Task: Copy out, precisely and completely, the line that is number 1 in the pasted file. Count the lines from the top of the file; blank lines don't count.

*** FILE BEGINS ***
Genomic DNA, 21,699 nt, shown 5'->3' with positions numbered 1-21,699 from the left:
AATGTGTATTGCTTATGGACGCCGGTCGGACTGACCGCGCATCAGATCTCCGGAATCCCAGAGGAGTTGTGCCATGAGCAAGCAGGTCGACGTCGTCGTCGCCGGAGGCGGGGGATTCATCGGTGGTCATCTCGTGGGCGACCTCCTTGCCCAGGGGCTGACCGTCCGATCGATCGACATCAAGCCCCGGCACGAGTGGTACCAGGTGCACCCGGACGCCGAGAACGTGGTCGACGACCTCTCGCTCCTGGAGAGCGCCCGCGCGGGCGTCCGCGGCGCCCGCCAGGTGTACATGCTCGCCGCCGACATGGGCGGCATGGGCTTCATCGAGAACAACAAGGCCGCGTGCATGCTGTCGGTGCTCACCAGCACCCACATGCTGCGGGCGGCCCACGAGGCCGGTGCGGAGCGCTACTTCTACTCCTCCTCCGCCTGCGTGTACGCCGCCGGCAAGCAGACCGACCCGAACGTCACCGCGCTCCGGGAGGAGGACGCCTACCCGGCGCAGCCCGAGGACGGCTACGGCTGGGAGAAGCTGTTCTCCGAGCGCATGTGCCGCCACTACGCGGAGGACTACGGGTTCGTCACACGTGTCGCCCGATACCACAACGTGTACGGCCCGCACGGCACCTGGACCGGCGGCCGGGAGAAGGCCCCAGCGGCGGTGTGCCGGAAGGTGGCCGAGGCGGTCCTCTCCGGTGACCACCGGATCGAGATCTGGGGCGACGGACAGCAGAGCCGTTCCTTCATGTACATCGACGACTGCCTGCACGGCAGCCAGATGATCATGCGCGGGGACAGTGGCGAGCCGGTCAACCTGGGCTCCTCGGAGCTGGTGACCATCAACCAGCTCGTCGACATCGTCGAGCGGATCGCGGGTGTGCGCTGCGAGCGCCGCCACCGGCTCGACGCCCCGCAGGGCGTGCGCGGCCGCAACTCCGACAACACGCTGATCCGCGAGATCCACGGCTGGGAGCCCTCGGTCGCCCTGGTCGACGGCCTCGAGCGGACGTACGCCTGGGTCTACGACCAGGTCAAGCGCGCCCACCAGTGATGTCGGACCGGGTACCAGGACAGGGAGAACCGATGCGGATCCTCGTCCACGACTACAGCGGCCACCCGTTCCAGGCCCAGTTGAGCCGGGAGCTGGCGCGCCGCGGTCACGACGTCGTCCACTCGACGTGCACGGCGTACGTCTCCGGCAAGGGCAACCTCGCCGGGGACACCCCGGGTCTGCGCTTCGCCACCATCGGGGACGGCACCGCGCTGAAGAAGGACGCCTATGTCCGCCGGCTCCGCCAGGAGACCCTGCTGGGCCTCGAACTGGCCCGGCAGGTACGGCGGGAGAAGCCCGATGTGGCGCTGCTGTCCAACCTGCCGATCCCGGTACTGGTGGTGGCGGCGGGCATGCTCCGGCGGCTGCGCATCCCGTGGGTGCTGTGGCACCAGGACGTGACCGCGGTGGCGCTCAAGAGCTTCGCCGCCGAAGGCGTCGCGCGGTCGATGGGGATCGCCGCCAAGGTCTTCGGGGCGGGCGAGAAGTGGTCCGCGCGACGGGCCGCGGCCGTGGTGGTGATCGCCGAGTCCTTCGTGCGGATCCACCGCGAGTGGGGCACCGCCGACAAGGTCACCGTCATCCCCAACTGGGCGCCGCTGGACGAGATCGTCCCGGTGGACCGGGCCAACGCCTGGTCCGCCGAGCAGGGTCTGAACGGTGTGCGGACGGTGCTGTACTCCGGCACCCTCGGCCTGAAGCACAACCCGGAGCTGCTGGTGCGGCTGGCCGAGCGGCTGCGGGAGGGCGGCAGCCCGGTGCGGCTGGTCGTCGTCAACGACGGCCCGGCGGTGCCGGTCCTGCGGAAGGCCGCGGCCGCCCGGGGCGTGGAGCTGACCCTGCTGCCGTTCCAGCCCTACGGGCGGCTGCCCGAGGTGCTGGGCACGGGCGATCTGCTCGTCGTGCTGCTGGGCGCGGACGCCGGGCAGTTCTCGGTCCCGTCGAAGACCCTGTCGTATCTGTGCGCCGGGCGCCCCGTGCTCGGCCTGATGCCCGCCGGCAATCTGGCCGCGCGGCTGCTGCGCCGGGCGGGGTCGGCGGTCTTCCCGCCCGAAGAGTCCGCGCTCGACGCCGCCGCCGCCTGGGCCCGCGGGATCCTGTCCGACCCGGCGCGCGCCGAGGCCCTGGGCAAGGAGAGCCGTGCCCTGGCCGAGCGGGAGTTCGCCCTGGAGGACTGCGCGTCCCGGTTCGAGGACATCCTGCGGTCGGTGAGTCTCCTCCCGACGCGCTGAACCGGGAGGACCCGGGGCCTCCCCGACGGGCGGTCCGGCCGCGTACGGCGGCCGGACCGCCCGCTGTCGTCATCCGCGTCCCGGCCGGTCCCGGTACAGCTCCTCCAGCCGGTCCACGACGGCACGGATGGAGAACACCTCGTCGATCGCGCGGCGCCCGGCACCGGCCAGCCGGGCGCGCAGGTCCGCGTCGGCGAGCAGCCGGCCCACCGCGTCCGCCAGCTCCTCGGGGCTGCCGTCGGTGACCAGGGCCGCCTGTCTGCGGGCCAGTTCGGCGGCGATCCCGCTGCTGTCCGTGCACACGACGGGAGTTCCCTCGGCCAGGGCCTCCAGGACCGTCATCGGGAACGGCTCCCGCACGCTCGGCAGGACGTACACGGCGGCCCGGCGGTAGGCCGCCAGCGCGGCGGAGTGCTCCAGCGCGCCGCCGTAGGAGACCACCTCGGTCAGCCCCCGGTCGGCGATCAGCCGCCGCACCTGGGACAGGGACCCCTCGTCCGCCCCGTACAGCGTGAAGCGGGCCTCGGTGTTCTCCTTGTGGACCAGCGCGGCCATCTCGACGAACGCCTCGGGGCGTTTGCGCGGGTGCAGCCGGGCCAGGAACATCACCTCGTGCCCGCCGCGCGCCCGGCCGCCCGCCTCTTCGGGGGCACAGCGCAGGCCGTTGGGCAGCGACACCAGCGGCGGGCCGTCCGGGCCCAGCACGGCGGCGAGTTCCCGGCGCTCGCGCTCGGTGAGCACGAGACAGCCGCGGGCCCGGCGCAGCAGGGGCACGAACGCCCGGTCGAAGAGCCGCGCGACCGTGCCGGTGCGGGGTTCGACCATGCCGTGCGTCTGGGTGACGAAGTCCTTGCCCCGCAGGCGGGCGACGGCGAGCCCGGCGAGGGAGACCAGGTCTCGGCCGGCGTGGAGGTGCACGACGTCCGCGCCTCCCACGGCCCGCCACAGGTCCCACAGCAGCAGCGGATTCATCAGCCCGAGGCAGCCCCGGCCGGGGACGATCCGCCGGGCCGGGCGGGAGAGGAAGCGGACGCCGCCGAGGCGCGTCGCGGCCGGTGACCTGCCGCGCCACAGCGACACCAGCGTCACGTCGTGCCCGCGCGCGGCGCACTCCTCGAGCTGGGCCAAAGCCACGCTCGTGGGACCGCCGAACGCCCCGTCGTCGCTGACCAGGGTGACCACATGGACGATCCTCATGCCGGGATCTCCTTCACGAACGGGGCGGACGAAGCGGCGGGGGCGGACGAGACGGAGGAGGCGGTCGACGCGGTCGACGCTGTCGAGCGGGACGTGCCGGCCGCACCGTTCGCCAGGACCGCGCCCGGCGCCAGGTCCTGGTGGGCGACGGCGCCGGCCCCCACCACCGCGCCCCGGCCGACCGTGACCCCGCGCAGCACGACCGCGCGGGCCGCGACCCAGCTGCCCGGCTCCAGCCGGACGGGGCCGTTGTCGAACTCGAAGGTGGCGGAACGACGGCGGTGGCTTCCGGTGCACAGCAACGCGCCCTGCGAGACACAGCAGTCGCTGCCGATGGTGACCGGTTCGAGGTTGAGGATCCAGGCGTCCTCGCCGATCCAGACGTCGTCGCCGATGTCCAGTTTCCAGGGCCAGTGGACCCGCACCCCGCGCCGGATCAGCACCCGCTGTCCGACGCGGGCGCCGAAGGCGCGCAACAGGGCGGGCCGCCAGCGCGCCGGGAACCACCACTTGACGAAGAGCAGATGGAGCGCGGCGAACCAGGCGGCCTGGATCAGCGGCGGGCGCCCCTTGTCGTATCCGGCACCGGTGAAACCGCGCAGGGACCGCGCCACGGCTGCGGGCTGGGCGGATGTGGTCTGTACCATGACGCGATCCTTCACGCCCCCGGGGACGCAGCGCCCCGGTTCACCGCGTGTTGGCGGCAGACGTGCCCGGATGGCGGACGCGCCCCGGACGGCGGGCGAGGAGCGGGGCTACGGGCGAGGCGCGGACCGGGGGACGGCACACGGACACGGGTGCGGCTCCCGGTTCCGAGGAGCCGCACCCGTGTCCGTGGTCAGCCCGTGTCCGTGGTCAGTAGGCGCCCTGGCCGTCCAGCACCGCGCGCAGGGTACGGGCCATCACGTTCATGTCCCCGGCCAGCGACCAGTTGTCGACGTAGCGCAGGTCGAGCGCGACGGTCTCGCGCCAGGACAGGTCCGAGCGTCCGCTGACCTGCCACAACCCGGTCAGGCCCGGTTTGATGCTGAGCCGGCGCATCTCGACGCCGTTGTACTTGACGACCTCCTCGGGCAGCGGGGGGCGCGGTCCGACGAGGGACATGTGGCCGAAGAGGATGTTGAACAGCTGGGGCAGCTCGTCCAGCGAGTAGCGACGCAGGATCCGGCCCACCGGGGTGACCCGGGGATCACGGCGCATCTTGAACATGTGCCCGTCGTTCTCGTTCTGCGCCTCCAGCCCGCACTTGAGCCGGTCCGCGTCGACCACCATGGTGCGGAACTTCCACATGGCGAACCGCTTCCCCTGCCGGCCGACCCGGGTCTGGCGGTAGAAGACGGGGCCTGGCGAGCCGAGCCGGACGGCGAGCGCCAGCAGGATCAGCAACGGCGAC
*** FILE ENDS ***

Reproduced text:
Genomic DNA, 21,699 nt, shown 5'->3' with positions numbered 1-21,699 from the left: